line National Estimates of Delinquency Cases (Continued)

Juvenile courts sometimes hold youth in secure detention facilities during court processing. Depending on the State’s detention laws, the court may decide detention is necessary to protect the community from a juvenile’s behavior, to ensure a juvenile’s appearance at subsequent court hearings, or to secure the juvenile’s own safety. Detention may also be ordered for the purpose of evaluating the juvenile.

Table 5: Percentage of Delinquency Cases Detained, by Offense, 1986, 1991, and 1995Juveniles were held in detention facilities at some point between referral to court intake and case disposition in 19% of all delinquency cases disposed in 1995 (table 5). Cases involving property offenses were least likely to involve detention in 1995, while those involving drug offenses were most likely to involve detention. In 1995, 15% of property offense cases involved deention (compared with 24% of drug cases, 23% of person offense cases, and 21% of public order offense cases).

The probability of detention for delinquency cases changed very little between 1986 and 1995. The use of detention ranged between 19% and 23%. The peak year was in 1990. The same pattern was seen in each of the four major offense categories. With the exception of drug law violation cases, use of detention fluctuated within a 5 to 7 percentage point range, with 1990 being the peak year. The use of detention for drug law violation cases also peaked in 1990, but showed a wider variation. In 1990, juveniles were detained in 38% of drug cases and by 1995 that proportion had dropped to 21%; a 17-point change.

The number of delinquency cases in which juveniles were detained increased 31% between 1986 and 1995, rising from 244,000 to 320,800 (table 6). Increases occurred in all offense categories, with drug offense cases showing the greatest increase. Between 1986 and 1995, the number of drug offense cases in which youth were detained increased 110%. There was a 75% increase among person offense cases, 22% among public order offense cases, and 7% among property offense cases. During the more recent 5-year period from 1991 to 1995, however, there was a 9% decline in the number of property cases in which juveniles were detained.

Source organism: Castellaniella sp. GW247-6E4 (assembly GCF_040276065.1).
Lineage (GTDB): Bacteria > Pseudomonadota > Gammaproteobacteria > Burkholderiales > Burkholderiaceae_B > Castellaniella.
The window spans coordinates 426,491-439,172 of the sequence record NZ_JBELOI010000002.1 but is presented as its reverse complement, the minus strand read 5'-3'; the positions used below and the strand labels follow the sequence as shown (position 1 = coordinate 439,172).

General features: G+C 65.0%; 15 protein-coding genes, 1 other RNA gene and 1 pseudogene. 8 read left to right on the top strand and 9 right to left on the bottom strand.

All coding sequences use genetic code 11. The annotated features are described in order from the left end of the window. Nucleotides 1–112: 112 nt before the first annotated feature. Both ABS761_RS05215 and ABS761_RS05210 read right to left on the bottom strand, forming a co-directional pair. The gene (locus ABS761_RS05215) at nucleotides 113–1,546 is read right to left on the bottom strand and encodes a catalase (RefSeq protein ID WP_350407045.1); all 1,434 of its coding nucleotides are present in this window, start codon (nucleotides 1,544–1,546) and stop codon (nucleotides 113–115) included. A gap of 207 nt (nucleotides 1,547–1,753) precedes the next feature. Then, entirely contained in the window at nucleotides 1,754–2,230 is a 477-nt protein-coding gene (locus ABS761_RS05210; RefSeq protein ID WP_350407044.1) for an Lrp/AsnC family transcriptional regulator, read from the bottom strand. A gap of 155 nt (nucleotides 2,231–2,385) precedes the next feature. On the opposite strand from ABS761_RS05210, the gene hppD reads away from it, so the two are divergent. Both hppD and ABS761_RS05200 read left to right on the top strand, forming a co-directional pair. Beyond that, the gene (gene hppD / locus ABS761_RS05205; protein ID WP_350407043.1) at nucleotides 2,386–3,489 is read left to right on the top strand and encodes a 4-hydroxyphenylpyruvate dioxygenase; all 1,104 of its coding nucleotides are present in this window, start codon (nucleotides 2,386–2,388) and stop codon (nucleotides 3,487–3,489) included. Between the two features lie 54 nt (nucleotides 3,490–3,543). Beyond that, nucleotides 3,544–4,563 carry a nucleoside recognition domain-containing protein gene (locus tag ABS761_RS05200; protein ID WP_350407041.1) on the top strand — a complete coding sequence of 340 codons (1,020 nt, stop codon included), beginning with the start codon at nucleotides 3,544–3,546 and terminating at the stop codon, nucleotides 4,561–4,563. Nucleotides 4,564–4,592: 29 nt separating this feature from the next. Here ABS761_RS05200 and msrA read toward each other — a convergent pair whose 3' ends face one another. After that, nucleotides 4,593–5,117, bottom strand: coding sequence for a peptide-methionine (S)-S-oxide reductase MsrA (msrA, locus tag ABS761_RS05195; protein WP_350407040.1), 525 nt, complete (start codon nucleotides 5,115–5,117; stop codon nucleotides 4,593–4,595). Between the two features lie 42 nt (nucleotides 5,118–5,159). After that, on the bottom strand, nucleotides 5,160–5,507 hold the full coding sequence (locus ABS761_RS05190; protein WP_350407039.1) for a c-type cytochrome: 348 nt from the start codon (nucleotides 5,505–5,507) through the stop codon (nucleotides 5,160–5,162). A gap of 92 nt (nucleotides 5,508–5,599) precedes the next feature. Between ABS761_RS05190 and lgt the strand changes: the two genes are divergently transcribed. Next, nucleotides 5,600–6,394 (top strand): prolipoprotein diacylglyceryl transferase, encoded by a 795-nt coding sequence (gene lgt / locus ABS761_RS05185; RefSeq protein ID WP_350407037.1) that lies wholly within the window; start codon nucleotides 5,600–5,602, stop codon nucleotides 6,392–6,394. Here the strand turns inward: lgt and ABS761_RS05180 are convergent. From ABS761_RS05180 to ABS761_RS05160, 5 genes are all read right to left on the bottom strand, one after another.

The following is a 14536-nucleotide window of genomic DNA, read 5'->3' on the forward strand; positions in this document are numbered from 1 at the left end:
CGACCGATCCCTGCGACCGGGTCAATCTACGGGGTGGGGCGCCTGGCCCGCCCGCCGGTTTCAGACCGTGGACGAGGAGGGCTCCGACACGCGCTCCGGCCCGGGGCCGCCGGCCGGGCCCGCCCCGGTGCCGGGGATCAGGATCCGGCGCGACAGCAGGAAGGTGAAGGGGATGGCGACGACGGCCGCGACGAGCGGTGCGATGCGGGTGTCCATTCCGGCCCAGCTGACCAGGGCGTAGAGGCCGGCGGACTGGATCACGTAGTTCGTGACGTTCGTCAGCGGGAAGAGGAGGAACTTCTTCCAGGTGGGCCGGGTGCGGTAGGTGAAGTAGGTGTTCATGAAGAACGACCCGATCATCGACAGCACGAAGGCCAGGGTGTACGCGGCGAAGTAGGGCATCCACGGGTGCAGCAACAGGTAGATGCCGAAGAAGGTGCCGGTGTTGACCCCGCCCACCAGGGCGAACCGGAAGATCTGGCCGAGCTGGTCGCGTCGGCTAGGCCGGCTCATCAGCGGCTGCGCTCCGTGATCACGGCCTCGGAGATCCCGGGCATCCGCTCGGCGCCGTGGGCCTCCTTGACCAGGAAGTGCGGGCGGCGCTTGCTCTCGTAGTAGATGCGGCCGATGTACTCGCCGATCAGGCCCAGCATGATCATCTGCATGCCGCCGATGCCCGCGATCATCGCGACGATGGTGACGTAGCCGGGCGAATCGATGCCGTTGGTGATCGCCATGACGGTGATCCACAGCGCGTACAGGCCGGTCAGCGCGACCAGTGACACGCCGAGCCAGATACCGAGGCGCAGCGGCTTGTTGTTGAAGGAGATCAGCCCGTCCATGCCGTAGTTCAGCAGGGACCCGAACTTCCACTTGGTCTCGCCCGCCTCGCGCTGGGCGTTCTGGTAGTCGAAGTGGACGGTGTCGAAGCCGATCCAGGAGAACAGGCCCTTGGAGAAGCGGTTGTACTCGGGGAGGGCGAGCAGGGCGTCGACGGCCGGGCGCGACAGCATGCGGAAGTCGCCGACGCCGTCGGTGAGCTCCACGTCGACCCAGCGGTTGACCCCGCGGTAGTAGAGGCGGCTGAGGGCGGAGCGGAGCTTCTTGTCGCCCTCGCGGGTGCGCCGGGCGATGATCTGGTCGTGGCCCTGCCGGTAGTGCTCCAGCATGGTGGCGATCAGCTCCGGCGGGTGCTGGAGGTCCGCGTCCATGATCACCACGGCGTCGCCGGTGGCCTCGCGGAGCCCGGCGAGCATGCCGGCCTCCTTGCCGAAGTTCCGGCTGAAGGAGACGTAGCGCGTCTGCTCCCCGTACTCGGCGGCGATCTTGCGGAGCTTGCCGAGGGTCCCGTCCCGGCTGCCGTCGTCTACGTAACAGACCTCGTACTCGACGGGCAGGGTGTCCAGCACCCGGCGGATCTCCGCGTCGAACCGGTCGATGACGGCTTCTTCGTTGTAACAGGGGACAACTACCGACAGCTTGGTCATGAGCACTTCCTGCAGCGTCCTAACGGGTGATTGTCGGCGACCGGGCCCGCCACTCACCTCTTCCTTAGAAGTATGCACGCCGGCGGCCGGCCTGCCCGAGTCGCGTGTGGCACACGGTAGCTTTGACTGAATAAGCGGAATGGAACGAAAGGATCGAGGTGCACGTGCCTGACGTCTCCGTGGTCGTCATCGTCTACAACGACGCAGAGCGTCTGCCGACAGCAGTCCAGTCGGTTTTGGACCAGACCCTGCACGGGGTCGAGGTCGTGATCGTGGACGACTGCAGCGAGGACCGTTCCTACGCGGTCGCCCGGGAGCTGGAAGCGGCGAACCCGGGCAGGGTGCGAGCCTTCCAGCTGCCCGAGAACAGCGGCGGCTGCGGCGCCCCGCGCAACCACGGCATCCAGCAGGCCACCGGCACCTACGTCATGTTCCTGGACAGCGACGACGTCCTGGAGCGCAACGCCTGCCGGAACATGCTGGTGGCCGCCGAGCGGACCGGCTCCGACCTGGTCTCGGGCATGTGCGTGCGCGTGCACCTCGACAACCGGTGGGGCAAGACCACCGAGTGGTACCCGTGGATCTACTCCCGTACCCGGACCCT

Table 6: Percent Change in Detained Delinquency Cases, 1986-1995

Although detention was least likely in property offense cases in 1995, they accounted for 41% of all delinquency cases involving detention because they represented the largest share of juvenile court caseloads (table 7). Person offense cases accounted for 26% of cases involving detention, public order offense cases accounted for 20%, and drug law violation cases accounted for 12%. Between 1986 and 1995, the offense characteristics of delinquency cases involving detention changed somewhat, with person offenses and drug law violations accounting for larger proportions of detentions, and property offenses representing a smaller share in 1995 than in 1986 (41% compared with 51%).

Table 7: Offense Profile of Detained Delinquency Cases, 1986, 1991, and 1995

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line Juvenile Court Statistics 1995, May 1998